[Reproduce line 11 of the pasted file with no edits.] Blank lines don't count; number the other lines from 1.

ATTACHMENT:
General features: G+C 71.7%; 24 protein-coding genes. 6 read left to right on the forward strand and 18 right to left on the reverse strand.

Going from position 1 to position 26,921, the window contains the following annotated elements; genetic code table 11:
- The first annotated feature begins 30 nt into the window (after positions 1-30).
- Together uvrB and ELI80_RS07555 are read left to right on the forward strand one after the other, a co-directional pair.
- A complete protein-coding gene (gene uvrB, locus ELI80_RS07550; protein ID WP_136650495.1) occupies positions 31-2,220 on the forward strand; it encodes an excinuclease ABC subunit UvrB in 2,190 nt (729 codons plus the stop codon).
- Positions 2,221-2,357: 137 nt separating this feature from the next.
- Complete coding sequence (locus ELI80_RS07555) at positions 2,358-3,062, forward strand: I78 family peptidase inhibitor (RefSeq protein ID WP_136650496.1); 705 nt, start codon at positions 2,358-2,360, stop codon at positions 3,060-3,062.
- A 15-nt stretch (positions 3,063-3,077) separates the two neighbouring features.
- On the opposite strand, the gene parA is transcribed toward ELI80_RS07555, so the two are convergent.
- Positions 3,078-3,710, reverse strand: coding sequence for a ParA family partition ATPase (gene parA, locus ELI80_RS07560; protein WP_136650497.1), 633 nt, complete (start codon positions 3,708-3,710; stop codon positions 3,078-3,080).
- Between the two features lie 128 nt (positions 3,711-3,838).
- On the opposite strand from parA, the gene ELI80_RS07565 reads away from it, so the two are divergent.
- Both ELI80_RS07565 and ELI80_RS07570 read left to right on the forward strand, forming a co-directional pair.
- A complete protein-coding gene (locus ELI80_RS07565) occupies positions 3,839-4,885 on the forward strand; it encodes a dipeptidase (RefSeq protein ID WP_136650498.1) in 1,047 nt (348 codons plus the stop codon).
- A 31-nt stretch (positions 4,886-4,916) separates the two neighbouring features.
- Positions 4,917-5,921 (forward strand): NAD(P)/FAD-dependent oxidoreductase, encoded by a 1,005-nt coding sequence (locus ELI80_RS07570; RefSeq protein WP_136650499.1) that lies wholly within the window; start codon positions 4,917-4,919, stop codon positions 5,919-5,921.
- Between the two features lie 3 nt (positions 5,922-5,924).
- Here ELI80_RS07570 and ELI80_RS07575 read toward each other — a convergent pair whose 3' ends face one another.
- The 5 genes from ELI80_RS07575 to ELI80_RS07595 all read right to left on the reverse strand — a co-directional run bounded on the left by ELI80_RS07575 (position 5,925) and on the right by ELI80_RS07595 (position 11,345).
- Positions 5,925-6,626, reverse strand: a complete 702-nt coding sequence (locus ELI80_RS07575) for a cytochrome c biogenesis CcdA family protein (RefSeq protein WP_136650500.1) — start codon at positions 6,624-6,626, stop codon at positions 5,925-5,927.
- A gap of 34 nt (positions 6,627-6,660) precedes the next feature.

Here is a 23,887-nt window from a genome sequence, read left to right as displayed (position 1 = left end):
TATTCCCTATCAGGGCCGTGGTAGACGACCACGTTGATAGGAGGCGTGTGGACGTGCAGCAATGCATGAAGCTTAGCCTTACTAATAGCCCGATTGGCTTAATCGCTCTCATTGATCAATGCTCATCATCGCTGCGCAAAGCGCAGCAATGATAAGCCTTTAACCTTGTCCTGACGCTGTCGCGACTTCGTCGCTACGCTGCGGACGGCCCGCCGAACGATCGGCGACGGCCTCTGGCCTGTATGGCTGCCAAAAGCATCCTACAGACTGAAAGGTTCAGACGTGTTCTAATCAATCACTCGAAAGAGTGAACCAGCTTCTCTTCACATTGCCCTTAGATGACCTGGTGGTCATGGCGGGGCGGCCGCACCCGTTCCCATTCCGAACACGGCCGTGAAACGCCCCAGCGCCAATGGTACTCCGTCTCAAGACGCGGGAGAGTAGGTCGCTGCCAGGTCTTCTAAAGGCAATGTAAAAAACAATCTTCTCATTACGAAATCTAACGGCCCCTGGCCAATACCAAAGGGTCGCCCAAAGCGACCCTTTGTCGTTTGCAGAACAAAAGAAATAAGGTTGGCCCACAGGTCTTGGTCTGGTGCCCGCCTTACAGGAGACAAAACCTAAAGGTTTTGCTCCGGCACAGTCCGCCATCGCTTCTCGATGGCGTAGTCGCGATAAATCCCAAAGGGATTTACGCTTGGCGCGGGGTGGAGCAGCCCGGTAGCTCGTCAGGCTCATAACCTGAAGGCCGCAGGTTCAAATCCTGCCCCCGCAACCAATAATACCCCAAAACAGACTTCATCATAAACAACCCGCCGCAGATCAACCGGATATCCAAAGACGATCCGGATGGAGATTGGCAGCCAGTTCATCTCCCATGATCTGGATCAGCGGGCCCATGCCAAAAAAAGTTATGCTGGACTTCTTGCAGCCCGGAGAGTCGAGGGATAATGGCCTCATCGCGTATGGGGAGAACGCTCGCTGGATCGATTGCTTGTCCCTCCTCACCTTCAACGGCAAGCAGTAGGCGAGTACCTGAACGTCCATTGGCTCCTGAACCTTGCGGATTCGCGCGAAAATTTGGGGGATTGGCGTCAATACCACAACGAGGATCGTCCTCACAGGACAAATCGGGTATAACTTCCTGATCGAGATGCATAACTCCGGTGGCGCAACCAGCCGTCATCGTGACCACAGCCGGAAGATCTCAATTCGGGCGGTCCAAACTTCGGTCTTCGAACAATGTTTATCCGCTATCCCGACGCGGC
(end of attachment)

- Between the two features lie 128 nt (positions 3,711-3,838).